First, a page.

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Jigsaw Puzzle Display


Guest terrydoo73
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Guest terrydoo73

We have a large cabinet with 3 shelves on it and to be honest our children are not making use of the jigsaws available. We have put the jigsaws in the butter/margarine type tubs with photos on the outside to say what is inside. We think we need to get a different system of display but are limited to space. Can anyone advise what they do? We did see one recently in another playgroup that used a plate display stand just set on the ground and thought it was good but it really limits you to a maximum of say 4 jigsaws out at any one time and the jigsaws need to be the wooden board type - we don't really want to give up the many good jigsaws we have built up just to go out and buy expensive ones if you understand what I mean. We have a bit of money at present but don't want to go overboard!

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Haven't got any great advice - sorry - but will be interested in replies as ours are not 'displayed' either........they are also on a shelf unit - what tends to happen is that I will put some out on a table and the children know that they can 'help themselves' to others......we have so many that some are kept in the cupboard and then every once in a while I will change those that are 'out'...........our puzzles are very well used though..........have you tried 'adult support' in your puzzle area?

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sorry, no real answer to this one.. ours were all on a shelf in a cupboard and they helped themselves, or we also had a filing cabinet with bottom drawer of them in clear plastic A4 folders with a popper on them.

 

Always needed adult input and help to teach them it was Ok to remove them and how to return them after use if no one else was using it..

 

Larger photos in an album or on the wall with them?

 

we didn't always have them out though and rotated them with other items.. often think if it is always there the need to use them is lost but by removing and making changes makes them exciting and different again.. we did find later in the year they were seldom used as they had seen them many times over..

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I have always found this to be a problem. I think puzzles on shelves don't always look inviting as they are flat and not very noticeable. We currently have a 'puzzle table' with four or five puzzles on which we change each day. Children can choose which ones we have or we make the selection ourselves. We put the really popular ones out more often, and make sure we have a selection of different types, e.g jigsaws, inset, 3D etc as well as selecting what the puzzle shows e.g. number, letter, space, nature, matching etc. It does work well and they are in constant use, but the downside is that there is only a small selection at any one time.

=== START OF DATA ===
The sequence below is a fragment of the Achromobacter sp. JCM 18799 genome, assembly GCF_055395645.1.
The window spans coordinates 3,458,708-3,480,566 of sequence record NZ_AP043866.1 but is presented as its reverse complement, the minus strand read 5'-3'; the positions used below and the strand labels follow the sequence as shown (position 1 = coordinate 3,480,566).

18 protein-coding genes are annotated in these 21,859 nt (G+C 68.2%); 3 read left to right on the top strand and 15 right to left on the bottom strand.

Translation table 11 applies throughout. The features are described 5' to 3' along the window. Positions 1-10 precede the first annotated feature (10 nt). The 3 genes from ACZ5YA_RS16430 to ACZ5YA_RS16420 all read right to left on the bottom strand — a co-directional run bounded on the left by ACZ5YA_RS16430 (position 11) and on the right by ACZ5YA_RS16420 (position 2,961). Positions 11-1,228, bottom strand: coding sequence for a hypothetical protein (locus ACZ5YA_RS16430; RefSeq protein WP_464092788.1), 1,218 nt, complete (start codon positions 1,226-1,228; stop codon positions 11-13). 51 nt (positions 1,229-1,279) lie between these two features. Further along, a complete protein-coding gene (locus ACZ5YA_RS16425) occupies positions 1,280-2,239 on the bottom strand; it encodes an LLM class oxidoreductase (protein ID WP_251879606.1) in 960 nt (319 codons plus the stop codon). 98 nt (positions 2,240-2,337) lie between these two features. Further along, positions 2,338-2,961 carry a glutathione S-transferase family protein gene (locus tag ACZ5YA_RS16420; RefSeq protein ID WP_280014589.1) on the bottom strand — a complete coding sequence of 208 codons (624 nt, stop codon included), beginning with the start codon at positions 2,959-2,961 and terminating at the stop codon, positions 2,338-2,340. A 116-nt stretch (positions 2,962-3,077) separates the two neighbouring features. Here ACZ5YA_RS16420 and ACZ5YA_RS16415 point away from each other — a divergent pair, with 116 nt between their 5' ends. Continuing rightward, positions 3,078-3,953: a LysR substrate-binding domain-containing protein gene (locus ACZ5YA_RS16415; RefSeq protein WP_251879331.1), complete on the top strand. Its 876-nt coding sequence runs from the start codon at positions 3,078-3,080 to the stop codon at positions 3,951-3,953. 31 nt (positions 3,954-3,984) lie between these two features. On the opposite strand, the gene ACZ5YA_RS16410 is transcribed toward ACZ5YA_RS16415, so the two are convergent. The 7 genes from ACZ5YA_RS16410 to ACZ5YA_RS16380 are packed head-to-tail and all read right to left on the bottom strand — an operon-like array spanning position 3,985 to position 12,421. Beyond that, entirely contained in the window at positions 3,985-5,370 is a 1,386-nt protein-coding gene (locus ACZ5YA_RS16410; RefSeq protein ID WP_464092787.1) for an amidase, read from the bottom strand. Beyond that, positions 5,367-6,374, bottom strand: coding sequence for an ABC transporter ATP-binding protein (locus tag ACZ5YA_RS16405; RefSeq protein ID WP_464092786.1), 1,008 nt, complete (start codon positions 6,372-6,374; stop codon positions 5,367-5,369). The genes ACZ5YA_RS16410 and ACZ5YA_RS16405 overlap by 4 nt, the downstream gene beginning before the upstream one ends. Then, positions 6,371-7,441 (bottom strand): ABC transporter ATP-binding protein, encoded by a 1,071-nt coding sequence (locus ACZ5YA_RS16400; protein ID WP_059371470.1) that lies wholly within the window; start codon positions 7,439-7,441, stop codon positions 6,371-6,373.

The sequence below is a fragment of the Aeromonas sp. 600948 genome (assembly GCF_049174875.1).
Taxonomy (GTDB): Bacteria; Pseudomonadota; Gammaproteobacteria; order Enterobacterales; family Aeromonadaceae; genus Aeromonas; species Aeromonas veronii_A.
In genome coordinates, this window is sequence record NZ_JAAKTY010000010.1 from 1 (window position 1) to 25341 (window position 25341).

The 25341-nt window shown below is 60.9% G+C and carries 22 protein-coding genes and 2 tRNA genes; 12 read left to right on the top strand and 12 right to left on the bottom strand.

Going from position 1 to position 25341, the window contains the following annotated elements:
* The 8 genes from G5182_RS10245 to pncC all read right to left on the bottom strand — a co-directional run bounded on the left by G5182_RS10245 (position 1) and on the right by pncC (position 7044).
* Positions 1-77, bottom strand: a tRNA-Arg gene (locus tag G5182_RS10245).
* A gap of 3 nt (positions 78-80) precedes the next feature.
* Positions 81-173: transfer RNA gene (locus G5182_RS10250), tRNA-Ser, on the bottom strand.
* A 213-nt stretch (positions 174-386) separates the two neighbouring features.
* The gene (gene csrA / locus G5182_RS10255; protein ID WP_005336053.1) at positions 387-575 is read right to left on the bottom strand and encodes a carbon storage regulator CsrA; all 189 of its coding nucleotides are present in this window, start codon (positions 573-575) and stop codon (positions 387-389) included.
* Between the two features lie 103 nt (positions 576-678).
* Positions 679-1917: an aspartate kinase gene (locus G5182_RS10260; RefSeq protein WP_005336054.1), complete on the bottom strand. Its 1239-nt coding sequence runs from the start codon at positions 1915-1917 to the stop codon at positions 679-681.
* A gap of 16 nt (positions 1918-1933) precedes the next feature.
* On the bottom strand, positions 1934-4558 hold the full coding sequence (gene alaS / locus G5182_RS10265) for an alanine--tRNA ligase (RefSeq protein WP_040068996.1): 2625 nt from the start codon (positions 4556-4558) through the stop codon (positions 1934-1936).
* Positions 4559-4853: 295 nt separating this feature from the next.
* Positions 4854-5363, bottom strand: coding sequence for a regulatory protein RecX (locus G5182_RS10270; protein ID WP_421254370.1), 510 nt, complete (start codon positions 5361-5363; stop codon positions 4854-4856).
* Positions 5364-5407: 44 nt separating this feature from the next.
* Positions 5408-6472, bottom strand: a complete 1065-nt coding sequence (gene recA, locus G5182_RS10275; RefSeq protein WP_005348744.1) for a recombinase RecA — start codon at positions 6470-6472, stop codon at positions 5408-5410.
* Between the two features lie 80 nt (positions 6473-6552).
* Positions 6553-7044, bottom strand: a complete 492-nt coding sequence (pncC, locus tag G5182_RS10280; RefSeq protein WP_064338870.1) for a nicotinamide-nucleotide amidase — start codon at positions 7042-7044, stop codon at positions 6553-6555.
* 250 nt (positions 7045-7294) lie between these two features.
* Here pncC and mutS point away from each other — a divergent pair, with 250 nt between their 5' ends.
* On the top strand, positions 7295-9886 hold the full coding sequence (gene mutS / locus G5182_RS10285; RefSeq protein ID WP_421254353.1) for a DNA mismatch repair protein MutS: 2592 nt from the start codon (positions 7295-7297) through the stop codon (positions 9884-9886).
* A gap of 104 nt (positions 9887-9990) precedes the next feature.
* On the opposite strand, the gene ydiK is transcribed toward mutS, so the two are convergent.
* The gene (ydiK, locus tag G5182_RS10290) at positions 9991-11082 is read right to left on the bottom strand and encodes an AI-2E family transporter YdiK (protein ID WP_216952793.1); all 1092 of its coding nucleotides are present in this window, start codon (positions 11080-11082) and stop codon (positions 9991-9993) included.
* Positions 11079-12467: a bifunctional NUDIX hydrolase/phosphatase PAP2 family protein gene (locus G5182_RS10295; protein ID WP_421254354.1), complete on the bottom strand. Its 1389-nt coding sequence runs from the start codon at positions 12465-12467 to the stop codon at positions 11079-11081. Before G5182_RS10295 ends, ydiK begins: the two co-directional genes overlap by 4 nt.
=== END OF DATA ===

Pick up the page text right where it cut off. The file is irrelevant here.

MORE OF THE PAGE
Beehive

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Guest terrydoo73

At present we have been focusing on "snow" type pictures as children showed an interest in these so we have out different size puzzles - one that says the word snowy with a lovely picture of a snowman, then there is a Postman Pat jigsaw puzzle, we also have a Fireman Sam jigsaw puzzle both of these because children have an interest in these particular characters. We have also included a few animals who live in the cold climates and they are quite detailed and again there is a Pingu character snow type picture. We do try and encourage children to participate in them and sit with each while doing so. We have included a large picture of the actual puzzle but I am thinking of changing the actual shelving system to a small table with perhaps the photographs on the wall behind them to show these characters and maybe that might make them interested?? I think if they are in the wooden trays you can set them on a lip type display but we don't have these type of jigsaws throughout.

 

Today we started to overhaul all our jigsaw puzzles and sort them into boxes - farm, winter, summer, pets, animals etc etc and therefore helping us to perhaps just put out say about 4 each week and then change them over. We are conscious that some children never go to this area so always have out say like 3, 4, 6 and 9 pieces only rather than being do difficult but there is always that one child who is able to fly through the simple so you have to have something more challenging.

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